A good multimeter is your best tool for troubleshooting your Softail’s charging system.
The clicking sound of a starter motor is the first clue that your 2003 Harley-Davidson Softail motorcycle’s battery has been drained beyond operation. Even a fresh battery can be drained to near-exhaustion without the aid of the motorcycle’s charging system to replenish its charge. But, tracking down the cause of a charging system failure takes a fair amount of detective work, since the problems can be linked to the motorcycle’s stator, voltage regulator or both. Take your time while testing the electrical system to prevent overlooking anything that could help your determine the right course of action.
1. Remove the seat from the motorcycle to access the battery. Using a multimeter set to the RX1 range, test the battery’s charge. Set the multimeter’s red probe on the battery’s positive terminal first, followed by the black probe on the negative terminal. The battery should have a minimum charge of 12.5 volts. Charge the battery using a trickle charger if the battery’s voltage is below 12.5 volts before continuing to the next step.
2. Turn the ignition switch to the “ON” position and start the motor. Using a multimeter set to the RX1 range, test the battery’s voltage again while opening the throttle slightly to increase the engine speed to 3000 rpm. The battery should indicate a minimum charging voltage of 14.3 volts.
3. Locate the voltage regulator on the front of the motor between the frame’s down tubes. Visually inspect the regulator for damage or corrosion, especially around the voltage regulator’s mounting area. Replace the regulator if there is any obvious signs of damage.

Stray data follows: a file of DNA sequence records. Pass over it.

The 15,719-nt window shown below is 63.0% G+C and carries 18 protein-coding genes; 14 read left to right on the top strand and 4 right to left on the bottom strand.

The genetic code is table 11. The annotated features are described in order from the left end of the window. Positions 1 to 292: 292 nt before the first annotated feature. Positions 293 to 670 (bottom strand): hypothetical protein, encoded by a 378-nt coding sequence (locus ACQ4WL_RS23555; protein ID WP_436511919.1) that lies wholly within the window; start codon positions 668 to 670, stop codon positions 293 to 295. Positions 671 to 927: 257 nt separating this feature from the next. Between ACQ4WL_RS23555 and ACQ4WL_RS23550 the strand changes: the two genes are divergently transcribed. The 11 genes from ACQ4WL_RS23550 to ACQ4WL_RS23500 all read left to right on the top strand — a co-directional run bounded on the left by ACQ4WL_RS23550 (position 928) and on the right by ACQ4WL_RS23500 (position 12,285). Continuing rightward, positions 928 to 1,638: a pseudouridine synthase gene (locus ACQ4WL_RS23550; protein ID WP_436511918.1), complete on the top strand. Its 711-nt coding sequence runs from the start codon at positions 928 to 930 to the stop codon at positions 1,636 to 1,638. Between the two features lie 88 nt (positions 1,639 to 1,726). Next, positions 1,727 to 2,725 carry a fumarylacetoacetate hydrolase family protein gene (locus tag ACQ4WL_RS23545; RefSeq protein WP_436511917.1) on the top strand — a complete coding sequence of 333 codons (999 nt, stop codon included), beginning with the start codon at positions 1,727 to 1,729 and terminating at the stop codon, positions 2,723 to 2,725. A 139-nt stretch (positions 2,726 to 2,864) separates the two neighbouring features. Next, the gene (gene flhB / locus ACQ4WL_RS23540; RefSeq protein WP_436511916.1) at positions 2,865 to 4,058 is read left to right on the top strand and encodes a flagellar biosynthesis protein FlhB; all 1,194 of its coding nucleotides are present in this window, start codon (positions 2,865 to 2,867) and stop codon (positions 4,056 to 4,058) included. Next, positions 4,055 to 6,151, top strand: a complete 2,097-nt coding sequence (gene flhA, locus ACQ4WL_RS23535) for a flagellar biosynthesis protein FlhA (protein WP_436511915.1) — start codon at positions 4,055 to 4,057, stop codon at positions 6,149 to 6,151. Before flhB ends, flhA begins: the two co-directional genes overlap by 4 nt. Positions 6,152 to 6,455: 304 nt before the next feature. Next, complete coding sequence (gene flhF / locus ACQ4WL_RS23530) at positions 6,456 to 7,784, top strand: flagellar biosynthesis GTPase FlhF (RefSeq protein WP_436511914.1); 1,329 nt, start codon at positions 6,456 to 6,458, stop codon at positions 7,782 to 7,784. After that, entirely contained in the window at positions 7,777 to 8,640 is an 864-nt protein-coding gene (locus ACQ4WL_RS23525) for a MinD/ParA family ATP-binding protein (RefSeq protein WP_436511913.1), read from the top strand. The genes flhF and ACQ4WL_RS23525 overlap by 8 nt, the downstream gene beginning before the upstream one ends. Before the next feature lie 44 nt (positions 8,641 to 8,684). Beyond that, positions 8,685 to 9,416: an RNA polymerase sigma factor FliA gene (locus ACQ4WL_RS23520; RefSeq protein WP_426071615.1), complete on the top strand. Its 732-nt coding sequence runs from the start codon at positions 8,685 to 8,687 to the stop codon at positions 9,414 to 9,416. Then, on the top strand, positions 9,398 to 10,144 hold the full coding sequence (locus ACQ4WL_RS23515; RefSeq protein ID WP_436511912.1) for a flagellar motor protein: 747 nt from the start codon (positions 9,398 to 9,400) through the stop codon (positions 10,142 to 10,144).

4. Disconnect the voltage regulator from the stator on the left side of the motor. Use a multimeter set to the RX1 range to test the regulator, placing the black probe on the battery’s negative terminal. Touch the red probe to each of the voltage regulator’s pins. A voltage reading on any of the pins signifies that the regulator is damaged, replace it immediately.
5. Using the other half of the disconnect plug on the motor, test the stator for resistance. Use a multimeter set to the RX1 range, placing both the red and black probes on each of the stator’s pins in the plug. The pins should have a resistance of 0.1 to 0.2 ohms. Replace the stator if resistance is lower than 0.1 ohms.
6. Move the multimeter’s black probe from the stator’s plug to the engine’s crankcase. Replace the stator if there is any resistance indicated by the multimeter.
7. Check the stator’s alternating current output using a multimeter set to 30 volts AC. Connect the red probe to a pin the stator’s plug and the black probe to the corresponding pin on the voltage regulator’s plug. Start the motor and take note of the multimeter’s voltage reading. Ideally, the stator should be producing an AC current of 32 to 40 volts at idle. Replace the stator if the voltage reading is below 32 volts.